Reginald Scot, The Discoverie of Witchcraft (1584)

Discoverie of Witchcraft

The Discoverie of Witchcraft: Reginald Scot argued against witchcraft trials and outraged King James.

As witchcraft trials became increasingly common in England at the end of the sixteenth century, Reginald Scot opposed the trials and became one of the most radical skeptics regarding witchcraft at the time. In The Discoverie of Witchcraft, he called upon people to reconsider their views on witches and reassess the judicial evidence. Scot's objections to witchcraft trials were based on several points: that witchcraft accusations were usually directed against innocent impoverished women by their neighbors, that there was no biblical foundation for belief in modern witches, that existing laws were adequate to prosecute the components of the crime of witchcraft, and that philosophy and science disproved the deeds supposedly confessed by witches.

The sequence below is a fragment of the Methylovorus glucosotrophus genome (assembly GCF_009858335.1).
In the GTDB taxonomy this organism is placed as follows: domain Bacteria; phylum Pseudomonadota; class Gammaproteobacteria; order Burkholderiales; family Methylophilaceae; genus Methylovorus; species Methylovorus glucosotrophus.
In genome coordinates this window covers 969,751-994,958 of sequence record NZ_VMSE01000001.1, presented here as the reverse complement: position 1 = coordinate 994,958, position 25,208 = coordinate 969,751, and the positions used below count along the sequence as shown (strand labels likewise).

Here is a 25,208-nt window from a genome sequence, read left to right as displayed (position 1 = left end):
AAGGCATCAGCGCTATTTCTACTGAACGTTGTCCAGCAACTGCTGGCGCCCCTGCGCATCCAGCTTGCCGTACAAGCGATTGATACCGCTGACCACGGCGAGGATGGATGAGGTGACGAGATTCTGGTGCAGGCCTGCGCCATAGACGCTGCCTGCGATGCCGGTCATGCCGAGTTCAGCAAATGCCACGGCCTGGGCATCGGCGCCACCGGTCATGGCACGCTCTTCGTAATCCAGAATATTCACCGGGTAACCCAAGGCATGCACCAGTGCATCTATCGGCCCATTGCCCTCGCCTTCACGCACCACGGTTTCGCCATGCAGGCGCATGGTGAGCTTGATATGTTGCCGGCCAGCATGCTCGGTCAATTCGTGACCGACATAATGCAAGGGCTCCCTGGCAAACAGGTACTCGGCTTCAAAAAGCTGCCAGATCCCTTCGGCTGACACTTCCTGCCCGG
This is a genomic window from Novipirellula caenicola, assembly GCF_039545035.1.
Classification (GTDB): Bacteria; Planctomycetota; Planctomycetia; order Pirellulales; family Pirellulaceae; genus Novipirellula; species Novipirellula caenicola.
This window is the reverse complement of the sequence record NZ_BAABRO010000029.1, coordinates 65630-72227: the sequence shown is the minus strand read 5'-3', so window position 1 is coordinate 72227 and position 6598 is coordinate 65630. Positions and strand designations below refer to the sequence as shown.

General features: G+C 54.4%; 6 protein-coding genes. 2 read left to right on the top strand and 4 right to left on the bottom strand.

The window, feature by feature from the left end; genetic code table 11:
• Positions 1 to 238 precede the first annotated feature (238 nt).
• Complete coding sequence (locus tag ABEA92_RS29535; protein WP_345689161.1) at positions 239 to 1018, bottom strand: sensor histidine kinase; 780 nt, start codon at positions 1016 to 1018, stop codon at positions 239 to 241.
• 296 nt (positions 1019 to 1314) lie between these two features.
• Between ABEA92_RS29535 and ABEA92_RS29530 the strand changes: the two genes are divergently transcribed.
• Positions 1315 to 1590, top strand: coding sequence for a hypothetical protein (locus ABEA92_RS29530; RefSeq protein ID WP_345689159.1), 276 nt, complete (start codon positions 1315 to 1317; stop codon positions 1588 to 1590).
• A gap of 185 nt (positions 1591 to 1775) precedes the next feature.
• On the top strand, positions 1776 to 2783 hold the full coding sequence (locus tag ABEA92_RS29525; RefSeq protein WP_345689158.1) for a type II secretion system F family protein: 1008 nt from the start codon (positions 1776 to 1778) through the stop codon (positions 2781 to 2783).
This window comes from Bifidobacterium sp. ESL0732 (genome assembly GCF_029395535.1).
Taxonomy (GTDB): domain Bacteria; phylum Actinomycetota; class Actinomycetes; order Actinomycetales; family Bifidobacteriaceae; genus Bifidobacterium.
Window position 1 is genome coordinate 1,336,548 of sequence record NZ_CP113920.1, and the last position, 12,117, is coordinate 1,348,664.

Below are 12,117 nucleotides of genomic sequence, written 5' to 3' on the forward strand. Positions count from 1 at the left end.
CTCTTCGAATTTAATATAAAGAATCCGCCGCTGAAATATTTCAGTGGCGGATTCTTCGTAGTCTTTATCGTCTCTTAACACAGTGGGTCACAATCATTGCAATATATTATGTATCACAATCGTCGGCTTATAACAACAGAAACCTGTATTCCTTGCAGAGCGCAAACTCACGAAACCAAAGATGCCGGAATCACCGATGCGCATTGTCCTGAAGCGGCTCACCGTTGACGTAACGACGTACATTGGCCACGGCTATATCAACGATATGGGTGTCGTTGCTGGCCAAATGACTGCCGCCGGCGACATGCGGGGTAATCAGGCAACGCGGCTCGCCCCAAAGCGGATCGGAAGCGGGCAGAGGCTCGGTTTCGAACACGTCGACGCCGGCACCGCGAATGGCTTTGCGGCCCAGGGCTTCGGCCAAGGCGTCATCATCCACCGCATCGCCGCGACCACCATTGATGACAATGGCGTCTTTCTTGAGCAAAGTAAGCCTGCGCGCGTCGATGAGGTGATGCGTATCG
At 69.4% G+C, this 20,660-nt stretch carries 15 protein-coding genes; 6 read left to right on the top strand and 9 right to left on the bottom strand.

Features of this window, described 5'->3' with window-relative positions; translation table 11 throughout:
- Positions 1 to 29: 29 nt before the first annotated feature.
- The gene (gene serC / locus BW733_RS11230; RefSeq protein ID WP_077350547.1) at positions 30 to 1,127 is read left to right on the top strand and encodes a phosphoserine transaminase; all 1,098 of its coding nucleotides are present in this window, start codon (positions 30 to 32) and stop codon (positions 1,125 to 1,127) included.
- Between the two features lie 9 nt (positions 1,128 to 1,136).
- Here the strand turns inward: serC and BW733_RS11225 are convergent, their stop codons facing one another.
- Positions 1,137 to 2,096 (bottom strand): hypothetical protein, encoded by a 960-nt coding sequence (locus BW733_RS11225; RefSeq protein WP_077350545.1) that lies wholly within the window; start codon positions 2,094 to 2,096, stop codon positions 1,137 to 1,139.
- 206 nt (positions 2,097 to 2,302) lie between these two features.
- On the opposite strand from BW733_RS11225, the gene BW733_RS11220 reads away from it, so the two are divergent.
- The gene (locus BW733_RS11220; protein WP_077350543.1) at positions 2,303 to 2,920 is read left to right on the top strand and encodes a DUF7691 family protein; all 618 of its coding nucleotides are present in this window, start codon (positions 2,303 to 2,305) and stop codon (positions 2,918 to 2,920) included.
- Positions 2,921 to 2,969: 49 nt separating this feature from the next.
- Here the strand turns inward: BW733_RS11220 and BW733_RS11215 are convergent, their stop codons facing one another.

His treatise outraged King James VI of Scotland and prompted him to write his own book, the Daemonologie, in 1597. Scot became a common target for believers in the persecution of witches, and when James I succeeded to the throne of England in 1603, he ordered all copies of Scot's book to be burned. Only a few copies of the original printing survived this destruction.

Clements Library copy of The Discoverie of Witchcraft